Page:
Our fundamental advantage we have is the ability to experiment and modify all areas of the stack; from hardware, to the window system, though toolkits to applications. Just as compositing has allowed a thousand flowers to bloom (most of which stink, but we’ve picked some that smell pretty sweet) in eye candy, accessibility and in other areas, compositing and other modern free software technologies can be used in new an unexpected ways. We are able to perform experiments, and have a large audience to test the experiments radically faster than commercial software. Nice as the Web is, there are just some things you can’t do in the web until the underlying technologies have support. 20 years of frustration in the UI research community shows that pushing from research to commercial vendors does not and cannot work at more than a glacial pace. Let us pull people to free software by out innovating and becoming the system with the best user experience, by pulling with the best ideas of free software and research innovation.
How to lead? I think some of what is going on now (e.g. the work to bring journals to avoid file management among others) are fundamental. But there are also almost 20 years of ideas lying fallow since the first flowering of UI work in the 1980’s. By mining research for the best ideas, fostering collaboration with researchers when possible, and combining with your own good ideas and production code now on millions of desktops, we can accelerate our progress.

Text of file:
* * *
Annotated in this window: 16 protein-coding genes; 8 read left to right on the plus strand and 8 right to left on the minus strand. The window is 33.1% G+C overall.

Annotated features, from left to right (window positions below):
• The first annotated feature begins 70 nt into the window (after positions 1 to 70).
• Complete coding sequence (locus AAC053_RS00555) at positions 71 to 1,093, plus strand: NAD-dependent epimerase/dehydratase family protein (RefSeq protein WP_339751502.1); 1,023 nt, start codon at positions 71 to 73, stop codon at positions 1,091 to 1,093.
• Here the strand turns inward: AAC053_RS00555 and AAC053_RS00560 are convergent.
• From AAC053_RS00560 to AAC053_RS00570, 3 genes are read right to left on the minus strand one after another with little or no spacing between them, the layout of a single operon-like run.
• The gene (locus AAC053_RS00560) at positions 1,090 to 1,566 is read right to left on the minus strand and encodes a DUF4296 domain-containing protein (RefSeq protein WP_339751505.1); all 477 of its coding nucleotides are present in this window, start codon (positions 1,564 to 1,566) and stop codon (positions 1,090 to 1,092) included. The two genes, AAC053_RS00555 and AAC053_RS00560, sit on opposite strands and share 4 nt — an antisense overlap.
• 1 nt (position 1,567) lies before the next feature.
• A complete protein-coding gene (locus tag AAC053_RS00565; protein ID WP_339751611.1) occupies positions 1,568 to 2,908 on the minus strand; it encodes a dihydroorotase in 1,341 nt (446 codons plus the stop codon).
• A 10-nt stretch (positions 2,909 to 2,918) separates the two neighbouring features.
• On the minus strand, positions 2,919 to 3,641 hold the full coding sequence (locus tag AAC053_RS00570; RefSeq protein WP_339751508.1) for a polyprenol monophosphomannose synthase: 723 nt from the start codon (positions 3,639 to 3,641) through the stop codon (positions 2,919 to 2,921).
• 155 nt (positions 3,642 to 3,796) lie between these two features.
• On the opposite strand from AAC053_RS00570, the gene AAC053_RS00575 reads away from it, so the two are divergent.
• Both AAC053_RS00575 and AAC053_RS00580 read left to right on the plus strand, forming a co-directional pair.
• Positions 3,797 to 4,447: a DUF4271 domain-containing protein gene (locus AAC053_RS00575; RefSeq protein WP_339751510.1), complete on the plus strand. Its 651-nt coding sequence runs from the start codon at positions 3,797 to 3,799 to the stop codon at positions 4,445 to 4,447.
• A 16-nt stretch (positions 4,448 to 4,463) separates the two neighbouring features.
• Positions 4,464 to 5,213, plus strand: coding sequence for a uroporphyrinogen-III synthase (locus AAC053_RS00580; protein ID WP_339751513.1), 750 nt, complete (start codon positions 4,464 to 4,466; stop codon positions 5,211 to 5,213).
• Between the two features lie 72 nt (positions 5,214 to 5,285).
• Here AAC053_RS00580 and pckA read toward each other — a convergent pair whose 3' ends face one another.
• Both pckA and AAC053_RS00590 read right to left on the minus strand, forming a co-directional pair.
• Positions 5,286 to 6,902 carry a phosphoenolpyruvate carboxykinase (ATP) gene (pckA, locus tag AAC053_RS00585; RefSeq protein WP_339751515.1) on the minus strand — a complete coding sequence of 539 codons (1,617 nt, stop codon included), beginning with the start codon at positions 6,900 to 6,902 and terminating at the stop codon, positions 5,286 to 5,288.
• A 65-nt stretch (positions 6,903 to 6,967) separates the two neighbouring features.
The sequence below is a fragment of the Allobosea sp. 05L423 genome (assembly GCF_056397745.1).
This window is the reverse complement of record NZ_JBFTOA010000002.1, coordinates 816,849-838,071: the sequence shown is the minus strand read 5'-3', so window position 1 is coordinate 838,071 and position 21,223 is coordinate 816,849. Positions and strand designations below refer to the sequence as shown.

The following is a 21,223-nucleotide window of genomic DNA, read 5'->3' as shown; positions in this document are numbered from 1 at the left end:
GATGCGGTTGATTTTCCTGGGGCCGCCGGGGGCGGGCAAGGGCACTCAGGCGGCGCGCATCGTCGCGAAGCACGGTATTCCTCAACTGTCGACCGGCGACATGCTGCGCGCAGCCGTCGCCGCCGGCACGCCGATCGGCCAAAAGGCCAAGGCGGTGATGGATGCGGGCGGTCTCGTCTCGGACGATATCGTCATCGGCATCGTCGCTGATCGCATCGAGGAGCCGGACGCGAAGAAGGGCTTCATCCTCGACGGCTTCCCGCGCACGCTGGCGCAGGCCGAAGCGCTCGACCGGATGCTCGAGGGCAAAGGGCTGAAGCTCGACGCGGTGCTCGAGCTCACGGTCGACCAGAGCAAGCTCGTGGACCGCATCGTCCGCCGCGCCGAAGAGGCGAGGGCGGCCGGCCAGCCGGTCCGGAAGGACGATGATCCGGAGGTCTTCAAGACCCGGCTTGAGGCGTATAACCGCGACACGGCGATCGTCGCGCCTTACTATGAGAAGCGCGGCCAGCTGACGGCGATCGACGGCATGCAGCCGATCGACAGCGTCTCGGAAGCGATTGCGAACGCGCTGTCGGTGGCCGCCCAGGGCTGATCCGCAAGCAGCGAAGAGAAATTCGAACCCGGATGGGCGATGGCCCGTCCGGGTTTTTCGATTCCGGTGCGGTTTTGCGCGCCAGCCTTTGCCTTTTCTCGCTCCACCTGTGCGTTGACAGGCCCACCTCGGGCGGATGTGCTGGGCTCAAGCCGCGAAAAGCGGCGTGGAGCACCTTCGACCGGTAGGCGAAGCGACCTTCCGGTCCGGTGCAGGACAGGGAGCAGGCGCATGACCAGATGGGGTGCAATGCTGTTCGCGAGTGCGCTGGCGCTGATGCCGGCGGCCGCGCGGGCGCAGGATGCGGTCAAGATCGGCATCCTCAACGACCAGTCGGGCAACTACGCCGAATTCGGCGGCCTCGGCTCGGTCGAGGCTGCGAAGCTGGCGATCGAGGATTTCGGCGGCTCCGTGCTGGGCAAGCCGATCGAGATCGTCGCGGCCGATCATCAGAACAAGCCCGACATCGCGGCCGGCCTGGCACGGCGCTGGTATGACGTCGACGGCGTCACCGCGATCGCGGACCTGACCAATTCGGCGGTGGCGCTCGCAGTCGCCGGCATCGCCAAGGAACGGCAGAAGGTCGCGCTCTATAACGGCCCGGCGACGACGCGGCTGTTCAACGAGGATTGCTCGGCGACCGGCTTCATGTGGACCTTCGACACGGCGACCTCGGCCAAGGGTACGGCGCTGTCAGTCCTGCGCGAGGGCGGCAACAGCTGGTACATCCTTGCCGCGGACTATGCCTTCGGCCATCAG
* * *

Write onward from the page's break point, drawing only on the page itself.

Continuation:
Thankfully, the ACM is becoming more enlightened: conference proceedings and videos once locked up are now available. (Dan Olsen points out that videos done later found on the researcher’s web sites are often better than those presented at the conference; due to an oversight, the UIST 2008 videos are not yet up). The proceedings of UIST is one good place to start for the free desktop community. There is a list of other ACM conferences on many other topics. Go see which ideas are worth grabbing and running with!
This is a two way street: I had great fun demonstrating Compiz Fusion and some of our eye candy (as well as showing videos of Facades and Metisse) to a number of UIST attendees, who had been unaware that the free desktop had advanced beyond the commercial state of the art, already solving in a real system, problems they could not solve in their “toy” research prototypes on Windows and Mac. When you have a chance, this is also very worth while: the more bright people working on free software, the better.
But it is up to you to figure out which ideas are good, which are bad (and why), which ideas really work, recombine them with your own great ideas, and get them into people’s hands (both literally, and on the desktop)!